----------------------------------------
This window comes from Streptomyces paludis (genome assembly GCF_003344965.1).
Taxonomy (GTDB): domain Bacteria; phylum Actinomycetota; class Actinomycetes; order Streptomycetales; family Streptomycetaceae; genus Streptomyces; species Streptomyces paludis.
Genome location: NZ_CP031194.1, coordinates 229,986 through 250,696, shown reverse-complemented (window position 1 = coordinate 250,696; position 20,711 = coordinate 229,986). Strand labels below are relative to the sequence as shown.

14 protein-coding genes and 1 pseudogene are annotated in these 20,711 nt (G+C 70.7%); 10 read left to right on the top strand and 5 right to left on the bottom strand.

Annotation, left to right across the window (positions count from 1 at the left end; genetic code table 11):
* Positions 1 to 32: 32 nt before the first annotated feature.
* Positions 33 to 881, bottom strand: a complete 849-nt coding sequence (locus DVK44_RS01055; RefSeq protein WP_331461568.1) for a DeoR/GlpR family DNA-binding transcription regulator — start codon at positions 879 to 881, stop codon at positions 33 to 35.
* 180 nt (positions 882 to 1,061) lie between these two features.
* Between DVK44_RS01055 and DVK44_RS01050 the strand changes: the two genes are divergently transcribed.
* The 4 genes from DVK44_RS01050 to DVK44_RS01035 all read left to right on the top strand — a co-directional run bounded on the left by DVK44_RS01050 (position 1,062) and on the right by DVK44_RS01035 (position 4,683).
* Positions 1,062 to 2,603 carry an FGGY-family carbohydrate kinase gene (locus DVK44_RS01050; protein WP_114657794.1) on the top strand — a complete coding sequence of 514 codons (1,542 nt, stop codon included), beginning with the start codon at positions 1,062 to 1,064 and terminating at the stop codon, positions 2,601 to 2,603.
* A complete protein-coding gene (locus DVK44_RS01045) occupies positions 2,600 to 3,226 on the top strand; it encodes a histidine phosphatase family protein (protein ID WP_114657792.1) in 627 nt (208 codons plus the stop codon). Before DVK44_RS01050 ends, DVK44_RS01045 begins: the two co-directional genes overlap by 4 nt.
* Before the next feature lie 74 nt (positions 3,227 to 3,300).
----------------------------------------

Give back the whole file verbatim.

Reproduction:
This window comes from Streptomyces paludis (genome assembly GCF_003344965.1).
Taxonomy (GTDB): domain Bacteria; phylum Actinomycetota; class Actinomycetes; order Streptomycetales; family Streptomycetaceae; genus Streptomyces; species Streptomyces paludis.
Genome location: NZ_CP031194.1, coordinates 229,986 through 250,696, shown reverse-complemented (window position 1 = coordinate 250,696; position 20,711 = coordinate 229,986). Strand labels below are relative to the sequence as shown.

14 protein-coding genes and 1 pseudogene are annotated in these 20,711 nt (G+C 70.7%); 10 read left to right on the top strand and 5 right to left on the bottom strand.

Annotation, left to right across the window (positions count from 1 at the left end; genetic code table 11):
* Positions 1 to 32: 32 nt before the first annotated feature.
* Positions 33 to 881, bottom strand: a complete 849-nt coding sequence (locus DVK44_RS01055; RefSeq protein WP_331461568.1) for a DeoR/GlpR family DNA-binding transcription regulator — start codon at positions 879 to 881, stop codon at positions 33 to 35.
* 180 nt (positions 882 to 1,061) lie between these two features.
* Between DVK44_RS01055 and DVK44_RS01050 the strand changes: the two genes are divergently transcribed.
* The 4 genes from DVK44_RS01050 to DVK44_RS01035 all read left to right on the top strand — a co-directional run bounded on the left by DVK44_RS01050 (position 1,062) and on the right by DVK44_RS01035 (position 4,683).
* Positions 1,062 to 2,603 carry an FGGY-family carbohydrate kinase gene (locus DVK44_RS01050; protein WP_114657794.1) on the top strand — a complete coding sequence of 514 codons (1,542 nt, stop codon included), beginning with the start codon at positions 1,062 to 1,064 and terminating at the stop codon, positions 2,601 to 2,603.
* A complete protein-coding gene (locus DVK44_RS01045) occupies positions 2,600 to 3,226 on the top strand; it encodes a histidine phosphatase family protein (protein ID WP_114657792.1) in 627 nt (208 codons plus the stop codon). Before DVK44_RS01050 ends, DVK44_RS01045 begins: the two co-directional genes overlap by 4 nt.
* Before the next feature lie 74 nt (positions 3,227 to 3,300).